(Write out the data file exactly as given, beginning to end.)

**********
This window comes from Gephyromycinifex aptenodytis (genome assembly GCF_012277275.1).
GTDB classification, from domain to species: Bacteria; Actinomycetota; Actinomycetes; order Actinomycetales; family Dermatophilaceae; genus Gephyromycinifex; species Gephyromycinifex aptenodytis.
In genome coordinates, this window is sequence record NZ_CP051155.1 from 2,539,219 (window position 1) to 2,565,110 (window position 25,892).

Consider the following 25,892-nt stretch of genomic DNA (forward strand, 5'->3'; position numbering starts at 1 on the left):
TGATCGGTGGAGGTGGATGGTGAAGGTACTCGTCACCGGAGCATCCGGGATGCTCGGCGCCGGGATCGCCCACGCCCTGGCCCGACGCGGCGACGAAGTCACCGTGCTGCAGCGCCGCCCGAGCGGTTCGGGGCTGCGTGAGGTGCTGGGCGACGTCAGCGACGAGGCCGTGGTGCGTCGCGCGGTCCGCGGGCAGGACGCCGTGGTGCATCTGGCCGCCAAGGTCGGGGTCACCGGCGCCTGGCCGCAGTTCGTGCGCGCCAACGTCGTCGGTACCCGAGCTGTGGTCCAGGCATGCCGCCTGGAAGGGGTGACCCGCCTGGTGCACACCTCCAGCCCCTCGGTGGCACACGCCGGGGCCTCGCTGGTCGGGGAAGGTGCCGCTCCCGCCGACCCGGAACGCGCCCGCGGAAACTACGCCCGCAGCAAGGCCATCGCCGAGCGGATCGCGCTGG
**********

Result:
This window comes from Gephyromycinifex aptenodytis (genome assembly GCF_012277275.1).
GTDB classification, from domain to species: Bacteria; Actinomycetota; Actinomycetes; order Actinomycetales; family Dermatophilaceae; genus Gephyromycinifex; species Gephyromycinifex aptenodytis.
In genome coordinates, this window is sequence record NZ_CP051155.1 from 2,539,219 (window position 1) to 2,565,110 (window position 25,892).

Consider the following 25,892-nt stretch of genomic DNA (forward strand, 5'->3'; position numbering starts at 1 on the left):
TGATCGGTGGAGGTGGATGGTGAAGGTACTCGTCACCGGAGCATCCGGGATGCTCGGCGCCGGGATCGCCCACGCCCTGGCCCGACGCGGCGACGAAGTCACCGTGCTGCAGCGCCGCCCGAGCGGTTCGGGGCTGCGTGAGGTGCTGGGCGACGTCAGCGACGAGGCCGTGGTGCGTCGCGCGGTCCGCGGGCAGGACGCCGTGGTGCATCTGGCCGCCAAGGTCGGGGTCACCGGCGCCTGGCCGCAGTTCGTGCGCGCCAACGTCGTCGGTACCCGAGCTGTGGTCCAGGCATGCCGCCTGGAAGGGGTGACCCGCCTGGTGCACACCTCCAGCCCCTCGGTGGCACACGCCGGGGCCTCGCTGGTCGGGGAAGGTGCCGCTCCCGCCGACCCGGAACGCGCCCGCGGAAACTACGCCCGCAGCAAGGCCATCGCCGAGCGGATCGCGCTGG